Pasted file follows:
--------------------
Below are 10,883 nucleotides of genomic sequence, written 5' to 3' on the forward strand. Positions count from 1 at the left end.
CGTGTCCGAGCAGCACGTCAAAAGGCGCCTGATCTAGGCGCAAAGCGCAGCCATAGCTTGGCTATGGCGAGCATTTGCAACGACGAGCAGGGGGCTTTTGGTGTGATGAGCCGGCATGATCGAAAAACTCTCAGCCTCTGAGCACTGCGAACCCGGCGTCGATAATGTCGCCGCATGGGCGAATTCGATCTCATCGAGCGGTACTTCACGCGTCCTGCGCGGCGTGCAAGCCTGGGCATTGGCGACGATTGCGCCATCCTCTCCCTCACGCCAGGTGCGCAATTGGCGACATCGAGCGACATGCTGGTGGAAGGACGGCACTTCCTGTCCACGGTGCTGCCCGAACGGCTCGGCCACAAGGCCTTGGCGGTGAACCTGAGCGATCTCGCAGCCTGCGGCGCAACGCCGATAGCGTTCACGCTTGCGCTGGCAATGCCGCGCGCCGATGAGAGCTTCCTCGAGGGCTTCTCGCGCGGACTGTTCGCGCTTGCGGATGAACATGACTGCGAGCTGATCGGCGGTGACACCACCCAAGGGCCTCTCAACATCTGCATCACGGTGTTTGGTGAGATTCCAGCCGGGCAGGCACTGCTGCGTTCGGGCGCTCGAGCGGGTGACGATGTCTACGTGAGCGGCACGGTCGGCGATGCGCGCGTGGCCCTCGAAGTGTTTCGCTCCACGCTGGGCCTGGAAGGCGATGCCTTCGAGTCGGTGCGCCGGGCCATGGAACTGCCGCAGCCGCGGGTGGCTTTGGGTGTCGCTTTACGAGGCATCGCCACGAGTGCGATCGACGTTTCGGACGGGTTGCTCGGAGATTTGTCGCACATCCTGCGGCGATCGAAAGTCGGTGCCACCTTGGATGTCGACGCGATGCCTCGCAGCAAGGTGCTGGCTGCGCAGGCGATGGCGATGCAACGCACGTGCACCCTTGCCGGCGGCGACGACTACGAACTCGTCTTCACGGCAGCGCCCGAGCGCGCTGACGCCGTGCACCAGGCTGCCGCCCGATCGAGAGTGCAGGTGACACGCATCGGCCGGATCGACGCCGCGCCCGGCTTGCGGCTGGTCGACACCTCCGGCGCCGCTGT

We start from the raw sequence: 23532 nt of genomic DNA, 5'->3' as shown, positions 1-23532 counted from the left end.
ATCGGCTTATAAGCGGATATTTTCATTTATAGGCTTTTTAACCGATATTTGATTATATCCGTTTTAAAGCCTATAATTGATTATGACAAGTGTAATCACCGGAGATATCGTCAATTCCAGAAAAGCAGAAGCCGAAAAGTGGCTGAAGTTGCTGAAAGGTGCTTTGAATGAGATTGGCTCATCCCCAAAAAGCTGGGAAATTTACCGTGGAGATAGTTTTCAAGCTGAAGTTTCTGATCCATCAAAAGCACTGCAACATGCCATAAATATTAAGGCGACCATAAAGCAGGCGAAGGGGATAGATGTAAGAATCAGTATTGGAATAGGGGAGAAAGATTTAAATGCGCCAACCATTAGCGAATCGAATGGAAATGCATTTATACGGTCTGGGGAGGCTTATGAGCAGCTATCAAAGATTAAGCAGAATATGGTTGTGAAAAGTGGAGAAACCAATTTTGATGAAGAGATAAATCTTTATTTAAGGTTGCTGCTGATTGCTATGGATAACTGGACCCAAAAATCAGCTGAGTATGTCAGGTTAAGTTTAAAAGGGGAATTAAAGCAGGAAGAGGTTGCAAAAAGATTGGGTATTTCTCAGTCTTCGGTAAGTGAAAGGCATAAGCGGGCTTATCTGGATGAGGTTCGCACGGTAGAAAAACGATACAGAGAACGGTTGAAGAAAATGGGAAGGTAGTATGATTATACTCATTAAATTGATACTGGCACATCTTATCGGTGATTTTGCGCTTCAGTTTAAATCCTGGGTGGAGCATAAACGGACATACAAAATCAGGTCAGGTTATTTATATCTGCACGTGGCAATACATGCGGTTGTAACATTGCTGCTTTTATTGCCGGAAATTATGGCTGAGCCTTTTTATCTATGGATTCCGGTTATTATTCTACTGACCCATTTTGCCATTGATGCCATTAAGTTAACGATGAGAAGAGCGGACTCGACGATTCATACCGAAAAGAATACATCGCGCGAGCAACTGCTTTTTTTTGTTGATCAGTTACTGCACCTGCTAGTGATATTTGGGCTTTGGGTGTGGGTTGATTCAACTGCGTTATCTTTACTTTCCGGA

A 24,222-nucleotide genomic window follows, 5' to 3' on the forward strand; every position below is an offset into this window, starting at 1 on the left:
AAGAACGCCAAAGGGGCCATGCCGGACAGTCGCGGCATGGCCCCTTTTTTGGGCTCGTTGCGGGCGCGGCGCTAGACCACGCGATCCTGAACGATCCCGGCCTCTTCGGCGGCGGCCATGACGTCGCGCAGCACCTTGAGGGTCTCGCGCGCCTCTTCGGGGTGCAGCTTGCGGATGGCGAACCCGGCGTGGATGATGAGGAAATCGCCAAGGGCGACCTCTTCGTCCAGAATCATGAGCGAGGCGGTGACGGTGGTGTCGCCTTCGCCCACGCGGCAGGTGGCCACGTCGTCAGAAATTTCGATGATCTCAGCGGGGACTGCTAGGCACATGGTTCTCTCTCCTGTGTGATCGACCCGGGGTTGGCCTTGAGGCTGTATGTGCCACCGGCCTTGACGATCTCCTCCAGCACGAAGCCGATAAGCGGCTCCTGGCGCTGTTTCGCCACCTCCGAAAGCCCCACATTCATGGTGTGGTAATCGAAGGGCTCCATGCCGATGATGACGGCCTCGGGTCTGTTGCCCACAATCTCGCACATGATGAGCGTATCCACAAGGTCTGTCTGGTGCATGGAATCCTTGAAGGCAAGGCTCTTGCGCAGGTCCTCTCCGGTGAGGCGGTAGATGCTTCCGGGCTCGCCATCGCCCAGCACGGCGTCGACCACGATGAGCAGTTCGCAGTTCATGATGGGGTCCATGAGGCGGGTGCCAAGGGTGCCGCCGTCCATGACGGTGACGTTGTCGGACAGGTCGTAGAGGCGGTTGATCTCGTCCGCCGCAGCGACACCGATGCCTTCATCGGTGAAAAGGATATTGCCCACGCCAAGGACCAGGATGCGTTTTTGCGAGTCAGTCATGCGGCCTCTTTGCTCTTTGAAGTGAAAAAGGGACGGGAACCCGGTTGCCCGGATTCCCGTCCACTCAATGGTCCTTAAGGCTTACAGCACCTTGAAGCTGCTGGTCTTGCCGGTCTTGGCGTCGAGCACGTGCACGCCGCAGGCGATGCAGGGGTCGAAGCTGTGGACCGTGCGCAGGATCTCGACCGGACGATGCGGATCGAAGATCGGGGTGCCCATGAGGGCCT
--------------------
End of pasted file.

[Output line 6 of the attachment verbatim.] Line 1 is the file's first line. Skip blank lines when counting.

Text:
AAGAACGCCAAAGGGGCCATGCCGGACAGTCGCGGCATGGCCCCTTTTTTGGGCTCGTTGCGGGCGCGGCGCTAGACCACGCGATCCTGAACGATCCCGGCCTCTTCGGCGGCGGCCATGACGTCGCGCAGCACCTTGAGGGTCTCGCGCGCCTCTTCGGGGTGCAGCTTGCGGATGGCGAACCCGGCGTGGATGATGAGGAAATCGCCAAGGGCGACCTCTTCGTCCAGAATCATGAGCGAGGCGGTGACGGTGGTGTCGCCTTCGCCCACGCGGCAGGTGGCCACGTCGTCAGAAATTTCGATGATCTCAGCGGGGACTGCTAGGCACATGGTTCTCTCTCCTGTGTGATCGACCCGGGGTTGGCCTTGAGGCTGTATGTGCCACCGGCCTTGACGATCTCCTCCAGCACGAAGCCGATAAGCGGCTCCTGGCGCTGTTTCGCCACCTCCGAAAGCCCCACATTCATGGTGTGGTAATCGAAGGGCTCCATGCCGATGATGACGGCCTCGGGTCTGTTGCCCACAATCTCGCACATGATGAGCGTATCCACAAGGTCTGTCTGGTGCATGGAATCCTTGAAGGCAAGGCTCTTGCGCAGGTCCTCTCCGGTGAGGCGGTAGATGCTTCCGGGCTCGCCATCGCCCAGCACGGCGTCGACCACGATGAGCAGTTCGCAGTTCATGATGGGGTCCATGAGGCGGGTGCCAAGGGTGCCGCCGTCCATGACGGTGACGTTGTCGGACAGGTCGTAGAGGCGGTTGATCTCGTCCGCCGCAGCGACACCGATGCCTTCATCGGTGAAAAGGATATTGCCCACGCCAAGGACCAGGATGCGTTTTTGCGAGTCAGTCATGCGGCCTCTTTGCTCTTTGAAGTGAAAAAGGGACGGGAACCCGGTTGCCCGGATTCCCGTCCACTCAATGGTCCTTAAGGCTTACAGCACCTTGAAGCTGCTGGTCTTGCCGGTCTTGGCGTCGAGCACGTGCACGCCGCAGGCGATGCAGGGGTCGAAGCTGTGGACCGTGCGCAGGATCTCGACCGGACGATGCGGATCGAAGATCGGGGTGCCCATGAGGGCCT